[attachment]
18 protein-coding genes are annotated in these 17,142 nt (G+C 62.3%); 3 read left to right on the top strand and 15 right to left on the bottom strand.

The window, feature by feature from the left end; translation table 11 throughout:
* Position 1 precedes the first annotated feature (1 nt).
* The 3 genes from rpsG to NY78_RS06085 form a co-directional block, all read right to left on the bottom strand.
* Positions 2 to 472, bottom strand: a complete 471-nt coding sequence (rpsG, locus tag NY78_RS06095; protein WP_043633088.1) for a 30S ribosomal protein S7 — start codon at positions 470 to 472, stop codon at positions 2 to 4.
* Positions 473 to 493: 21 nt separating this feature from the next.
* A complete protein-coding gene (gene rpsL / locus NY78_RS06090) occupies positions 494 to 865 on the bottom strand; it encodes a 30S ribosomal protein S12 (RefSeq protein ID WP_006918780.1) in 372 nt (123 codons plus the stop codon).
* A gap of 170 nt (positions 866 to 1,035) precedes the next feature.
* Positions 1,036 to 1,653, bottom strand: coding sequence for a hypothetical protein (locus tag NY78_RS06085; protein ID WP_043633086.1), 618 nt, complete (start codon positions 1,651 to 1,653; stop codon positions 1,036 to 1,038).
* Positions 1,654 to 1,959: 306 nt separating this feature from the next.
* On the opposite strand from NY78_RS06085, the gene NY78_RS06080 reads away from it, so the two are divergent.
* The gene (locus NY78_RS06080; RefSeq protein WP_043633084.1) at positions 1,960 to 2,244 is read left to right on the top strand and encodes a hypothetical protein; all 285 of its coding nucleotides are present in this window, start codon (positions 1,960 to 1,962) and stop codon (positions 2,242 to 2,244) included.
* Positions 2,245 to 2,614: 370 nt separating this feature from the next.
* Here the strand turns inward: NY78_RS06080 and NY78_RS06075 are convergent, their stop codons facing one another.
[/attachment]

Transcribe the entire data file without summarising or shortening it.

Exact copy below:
18 protein-coding genes are annotated in these 17,142 nt (G+C 62.3%); 3 read left to right on the top strand and 15 right to left on the bottom strand.

The window, feature by feature from the left end; translation table 11 throughout:
* Position 1 precedes the first annotated feature (1 nt).
* The 3 genes from rpsG to NY78_RS06085 form a co-directional block, all read right to left on the bottom strand.
* Positions 2 to 472, bottom strand: a complete 471-nt coding sequence (rpsG, locus tag NY78_RS06095; protein WP_043633088.1) for a 30S ribosomal protein S7 — start codon at positions 470 to 472, stop codon at positions 2 to 4.
* Positions 473 to 493: 21 nt separating this feature from the next.
* A complete protein-coding gene (gene rpsL / locus NY78_RS06090) occupies positions 494 to 865 on the bottom strand; it encodes a 30S ribosomal protein S12 (RefSeq protein ID WP_006918780.1) in 372 nt (123 codons plus the stop codon).
* A gap of 170 nt (positions 866 to 1,035) precedes the next feature.
* Positions 1,036 to 1,653, bottom strand: coding sequence for a hypothetical protein (locus tag NY78_RS06085; protein ID WP_043633086.1), 618 nt, complete (start codon positions 1,651 to 1,653; stop codon positions 1,036 to 1,038).
* Positions 1,654 to 1,959: 306 nt separating this feature from the next.
* On the opposite strand from NY78_RS06085, the gene NY78_RS06080 reads away from it, so the two are divergent.
* The gene (locus NY78_RS06080; RefSeq protein WP_043633084.1) at positions 1,960 to 2,244 is read left to right on the top strand and encodes a hypothetical protein; all 285 of its coding nucleotides are present in this window, start codon (positions 1,960 to 1,962) and stop codon (positions 2,242 to 2,244) included.
* Positions 2,245 to 2,614: 370 nt separating this feature from the next.
* Here the strand turns inward: NY78_RS06080 and NY78_RS06075 are convergent, their stop codons facing one another.